Spicy Sweet Potato and Corn Soup at Magnolia Days
Vegetable Consommé with Semolina Dumplings – Grießknödel at Masala Herb
Vegetable Medley Soup with Broccoli and Leeks at Chattering Kitchen
Vermicelli Soup by Damn Delicious
Wild Mushroom Soup at Food Lust People Love

Some Don’t Like It Hot (Chilled Soups)

Bread and Tomato Soup – Gazpacho Style at Vintage Kitchen Notes
Chilled Strawberry Soup at Juanita’s Cocina

Pin this wild mushroom soup!

Food Lust People Love: This wild mushroom soup, topped with beautiful pan-fried brown beech mushrooms and a drizzle of truffle oil is based on Anthony Bourdain's Les Halles recipe. It's rich and comforting, a great bowl for a cold night or a light lunch.

Friday, February 22, 2013

Passionfruit Cookies

Beautifully crunchy on the outside with sweet and tart chewy insides, these passionfruit cookies taste of Brazilian sunshine and samba.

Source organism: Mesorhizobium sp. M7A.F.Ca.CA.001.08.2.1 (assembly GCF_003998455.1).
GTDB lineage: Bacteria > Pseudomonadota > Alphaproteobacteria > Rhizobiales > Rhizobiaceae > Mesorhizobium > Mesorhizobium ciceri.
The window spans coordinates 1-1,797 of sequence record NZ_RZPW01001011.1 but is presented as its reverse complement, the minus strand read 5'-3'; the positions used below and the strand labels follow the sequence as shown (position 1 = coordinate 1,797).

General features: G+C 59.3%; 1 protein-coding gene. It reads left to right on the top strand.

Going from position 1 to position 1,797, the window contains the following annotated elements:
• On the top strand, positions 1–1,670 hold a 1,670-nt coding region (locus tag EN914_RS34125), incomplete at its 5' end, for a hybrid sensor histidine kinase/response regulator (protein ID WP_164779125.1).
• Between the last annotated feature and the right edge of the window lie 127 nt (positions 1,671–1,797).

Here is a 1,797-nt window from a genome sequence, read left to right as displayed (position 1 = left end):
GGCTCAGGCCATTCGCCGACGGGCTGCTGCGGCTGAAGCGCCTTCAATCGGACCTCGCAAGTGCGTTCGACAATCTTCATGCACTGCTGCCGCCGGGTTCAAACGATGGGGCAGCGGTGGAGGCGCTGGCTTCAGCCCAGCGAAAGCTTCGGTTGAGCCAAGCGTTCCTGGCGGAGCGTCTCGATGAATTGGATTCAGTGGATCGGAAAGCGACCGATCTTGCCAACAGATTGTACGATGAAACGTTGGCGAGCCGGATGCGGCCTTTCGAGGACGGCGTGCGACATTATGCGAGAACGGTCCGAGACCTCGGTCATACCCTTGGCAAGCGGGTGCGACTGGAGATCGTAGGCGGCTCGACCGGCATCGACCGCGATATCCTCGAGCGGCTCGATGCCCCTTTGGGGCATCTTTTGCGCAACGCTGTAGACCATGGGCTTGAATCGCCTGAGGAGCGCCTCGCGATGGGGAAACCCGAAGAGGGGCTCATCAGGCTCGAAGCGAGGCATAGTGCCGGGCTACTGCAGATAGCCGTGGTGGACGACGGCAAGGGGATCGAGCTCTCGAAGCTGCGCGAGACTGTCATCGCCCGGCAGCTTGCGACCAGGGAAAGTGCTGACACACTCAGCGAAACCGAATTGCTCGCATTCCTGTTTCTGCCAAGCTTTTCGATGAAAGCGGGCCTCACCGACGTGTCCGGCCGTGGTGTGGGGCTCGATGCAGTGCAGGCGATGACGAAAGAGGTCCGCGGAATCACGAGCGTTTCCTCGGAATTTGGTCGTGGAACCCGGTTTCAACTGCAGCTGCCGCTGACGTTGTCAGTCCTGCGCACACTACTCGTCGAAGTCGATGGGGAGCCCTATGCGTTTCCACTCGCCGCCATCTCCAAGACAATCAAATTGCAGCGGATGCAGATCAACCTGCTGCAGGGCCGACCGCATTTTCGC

Since I started this blogging thing, I have met some wonderful bloggers online and have learned a lot from those who have been at this a much longer time.  I would read about ingredients they had been offered by companies who wanted them to create a recipe and get-togethers with other bloggers at foodie events.  And, while I was happy for them, I was a little sad for me.  I didn’t know any other bloggers personally and no one had ever offered me free stuff.  Well, in Dubai, all that has changed!  I now belong to a great group of UAE bloggers and have even had the privilege of meeting a few of them face-to-face.  And then, some weeks ago, I received an email from a public relations person who wanted to send me some sugar.  Not some strange ingredient that I would have to work around, but sugar!  Of course, I said yes!  Hey, why not?  The company is called Aveem and they very kindly sent me not only white sugar, but some light brown sugar as well.  (And a few other goodies.  As I said, nice people!)